Academic Reading 9 - Passage 1
The people of ancient Egypt emerged as one of the first Western civilisations. Sustained by the River Nile and protected by vast deserts, the Egyptians lived in comparative security, prosperity and peace for thousands of years. When such conditions exist, the civilisation and its arts usually flourish. To this day, many of the Egyptian artistic creations display the wealth, splendour and talent of this great civilisation.
Ancient Egypt has been called a land of temples and tombs. For centuries people have been filled with wonder at the ingenuity of the Egyptians, whose impressive works have withstood the ravages of time so well. Had it not been for the long-lasting nature of their monuments and carved inscriptions in the form of hieroglyphics', much evidence of their activities would have vanished from all historical records. In about 3000 BC, Upper and Lower Egypt were united under the first pharaoh, and generally from that time until the invasion by Alexander the Great in 332 BC, Egypt prospered as a nation of skilful craftsmen and artists.
The Egyptians were an industrious, highly civilised and deeply religious people, who obediently accepted the supreme authority of their pharaohs. The people were content to serve and work for the state in return for a secure livelihood. They considered this earthly life to be a segment in a great cycle, at the end of which everything would be returned to its original form. The richer and more important the person, the more careful and elaborate would be his or her burial, and the stronger and safer the tomb in which they would be buried.
The burial of the dead in the ground was not considered sufficiently safe for kings, queens and court officials, so sunken, sealed tombs were ingeniously constructed to protect personal treasures, food and instructions for the safe conduct of the soul after death. The design of these tombs developed into the stepped pyramid, and finally into the square pyramid that we know today.
There are about 80 ancient pyramids in Egypt. The Great Pyramid at Giza, which King Cheops built as his tomb 5000 years ago, holds most interest. It stands with two other pyramids on a slight rise overlooking the River Nile. At the centre of the pyramid is the King's Chamber and leading down from there is a long narrow area known as the Grand Gallery. The pyramid covers 13 acres and contains 2,300,000 blocks of limestone, each weighing an average of 1.5 tons. Its pyramidal form has a perfectly square base with sides of 756 feet and a height of 481 feet. Situated directly below the King's Chamber is the Queen's Chamber and there are two air channels leading upwards from the centre of the pyramid to the outside.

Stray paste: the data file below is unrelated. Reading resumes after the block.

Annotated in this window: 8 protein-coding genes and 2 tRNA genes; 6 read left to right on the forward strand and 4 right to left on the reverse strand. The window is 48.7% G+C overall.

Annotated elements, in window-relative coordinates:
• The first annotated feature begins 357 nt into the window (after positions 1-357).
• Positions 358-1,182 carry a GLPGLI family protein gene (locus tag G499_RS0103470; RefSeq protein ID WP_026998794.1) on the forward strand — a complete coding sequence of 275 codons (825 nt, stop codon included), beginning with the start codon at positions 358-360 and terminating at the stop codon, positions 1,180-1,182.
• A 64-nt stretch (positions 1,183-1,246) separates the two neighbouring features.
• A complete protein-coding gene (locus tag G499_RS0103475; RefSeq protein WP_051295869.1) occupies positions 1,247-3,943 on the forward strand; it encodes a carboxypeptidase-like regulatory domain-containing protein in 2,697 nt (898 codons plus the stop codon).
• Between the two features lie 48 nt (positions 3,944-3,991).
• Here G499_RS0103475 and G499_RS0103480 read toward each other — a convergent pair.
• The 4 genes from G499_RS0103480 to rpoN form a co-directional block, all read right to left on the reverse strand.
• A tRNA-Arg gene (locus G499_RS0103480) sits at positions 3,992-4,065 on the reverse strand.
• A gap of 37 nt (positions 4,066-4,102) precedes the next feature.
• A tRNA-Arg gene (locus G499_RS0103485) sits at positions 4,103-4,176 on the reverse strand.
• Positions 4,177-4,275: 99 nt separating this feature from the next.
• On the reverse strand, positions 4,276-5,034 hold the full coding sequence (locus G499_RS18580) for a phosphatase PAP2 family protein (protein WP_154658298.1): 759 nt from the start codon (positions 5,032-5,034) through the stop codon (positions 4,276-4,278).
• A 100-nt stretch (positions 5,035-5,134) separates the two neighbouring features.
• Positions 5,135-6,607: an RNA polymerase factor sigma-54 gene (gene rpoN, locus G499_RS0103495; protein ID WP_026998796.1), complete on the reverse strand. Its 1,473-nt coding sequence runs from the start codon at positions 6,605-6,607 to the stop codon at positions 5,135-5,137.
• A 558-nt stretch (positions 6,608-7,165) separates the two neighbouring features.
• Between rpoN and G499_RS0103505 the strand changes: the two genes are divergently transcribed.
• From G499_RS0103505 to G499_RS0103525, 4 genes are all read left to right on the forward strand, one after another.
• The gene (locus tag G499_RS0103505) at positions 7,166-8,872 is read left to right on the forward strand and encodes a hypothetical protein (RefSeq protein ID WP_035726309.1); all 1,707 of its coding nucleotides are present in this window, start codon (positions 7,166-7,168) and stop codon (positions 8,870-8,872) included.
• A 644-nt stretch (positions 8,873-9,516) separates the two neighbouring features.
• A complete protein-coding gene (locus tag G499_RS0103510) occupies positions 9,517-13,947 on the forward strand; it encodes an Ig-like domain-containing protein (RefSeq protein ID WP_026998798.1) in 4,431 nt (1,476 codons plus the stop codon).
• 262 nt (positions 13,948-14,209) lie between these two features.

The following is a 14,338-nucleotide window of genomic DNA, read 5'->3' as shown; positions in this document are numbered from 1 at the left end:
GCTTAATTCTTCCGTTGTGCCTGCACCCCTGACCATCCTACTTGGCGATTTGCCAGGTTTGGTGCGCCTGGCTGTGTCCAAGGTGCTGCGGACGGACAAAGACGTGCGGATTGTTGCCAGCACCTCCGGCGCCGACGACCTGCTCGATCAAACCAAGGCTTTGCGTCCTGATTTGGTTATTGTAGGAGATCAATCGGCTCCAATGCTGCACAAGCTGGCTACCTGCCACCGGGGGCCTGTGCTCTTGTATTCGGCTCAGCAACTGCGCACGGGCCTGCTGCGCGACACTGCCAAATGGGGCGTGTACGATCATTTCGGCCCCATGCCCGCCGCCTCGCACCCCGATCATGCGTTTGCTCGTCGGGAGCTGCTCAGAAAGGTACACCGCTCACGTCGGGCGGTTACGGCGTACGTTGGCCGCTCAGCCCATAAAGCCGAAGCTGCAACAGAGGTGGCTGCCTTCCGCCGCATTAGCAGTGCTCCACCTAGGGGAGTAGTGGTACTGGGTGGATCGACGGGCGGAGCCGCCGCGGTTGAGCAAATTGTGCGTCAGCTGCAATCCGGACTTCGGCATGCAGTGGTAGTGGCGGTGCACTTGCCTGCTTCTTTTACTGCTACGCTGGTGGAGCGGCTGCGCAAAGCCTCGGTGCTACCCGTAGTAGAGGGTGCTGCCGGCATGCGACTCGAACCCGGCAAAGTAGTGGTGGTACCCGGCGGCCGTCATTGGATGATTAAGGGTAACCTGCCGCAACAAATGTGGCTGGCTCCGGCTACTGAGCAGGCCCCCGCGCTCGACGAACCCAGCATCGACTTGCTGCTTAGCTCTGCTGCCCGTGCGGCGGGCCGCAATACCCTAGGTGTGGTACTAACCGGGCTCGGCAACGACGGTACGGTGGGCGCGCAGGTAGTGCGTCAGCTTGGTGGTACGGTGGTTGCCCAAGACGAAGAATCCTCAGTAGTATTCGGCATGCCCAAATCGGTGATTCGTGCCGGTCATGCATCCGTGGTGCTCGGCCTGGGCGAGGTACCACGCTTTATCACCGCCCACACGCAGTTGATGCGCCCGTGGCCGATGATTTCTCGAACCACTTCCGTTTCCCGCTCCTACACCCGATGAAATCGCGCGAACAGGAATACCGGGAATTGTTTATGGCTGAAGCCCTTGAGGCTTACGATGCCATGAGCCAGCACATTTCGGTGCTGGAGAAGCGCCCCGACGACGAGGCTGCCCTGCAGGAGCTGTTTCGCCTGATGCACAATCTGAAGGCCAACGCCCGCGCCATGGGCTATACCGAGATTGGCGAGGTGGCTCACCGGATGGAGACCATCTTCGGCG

Originally the exterior was covered in highly polished limestone slabs, all of which have been stolen over the years. It is estimated that a total of 100,000 men laboured for 20 years to build this gigantic structure, and although architecturally unimportant in design, it has aroused the curiosity of millions of people because of the uncanny accuracy of its measurements and proportions. It reveals the remarkable ingenuity and the great organising ability of the ancient Egyptians.
Near these pyramids stands the Great Sphinx, the origin and purpose of which constitutes one of the world's most famous puzzles. Shaped from an outcrop of stone in the form of a humanheaded lion, the face is possibly a portrait of King Khafra, the son of Cheops, who was buried in the second largest pyramid. The Sphinx is one of the biggest statues ever made.
The Egyptian people showed reverence towards natural objects such as the lotus flower, the scarab beetle, the falcon, the lion, the sun and the River Nile. All these subjects and many more were used symbolically and conventionally as motifs in low-relief carving and painting. It was the custom of the Egyptians to depict the various parts of the human figure, usually in the most characteristic positions. The head was shown in profile except for the eye, which was represented from the front, the shoulders and a portion of the arms were portrayed from the front, while the hips and legs were side views. Wall decoration showed little or no attempt to indicate depth or perspective, except by placing distant objects above near things. It was essentially two-dimensional, and relative size indicated the status of the person, so the pharaoh was the largest figure in the composition.
Egyptian art is characterised by a passion for permanence, a desire to impress by size, and a determination to make each item serve its function without much regard for the whole. It is obvious that art among these people reached a very high level and the strong influence of Egyptian art can be seen in the work of nearby civilisations.
The fortunate discovery and subsequent deciphering in 1822 of the Rosetta Stone, which showed the same laws inscribed both in Egyptian hieroglyphics and the Egyptian demotic, or popular version of their language, as well as the Greek language, eventually gave the key to the meaning of Egyptian inscriptions, and therefore the significance of much Egyptian art.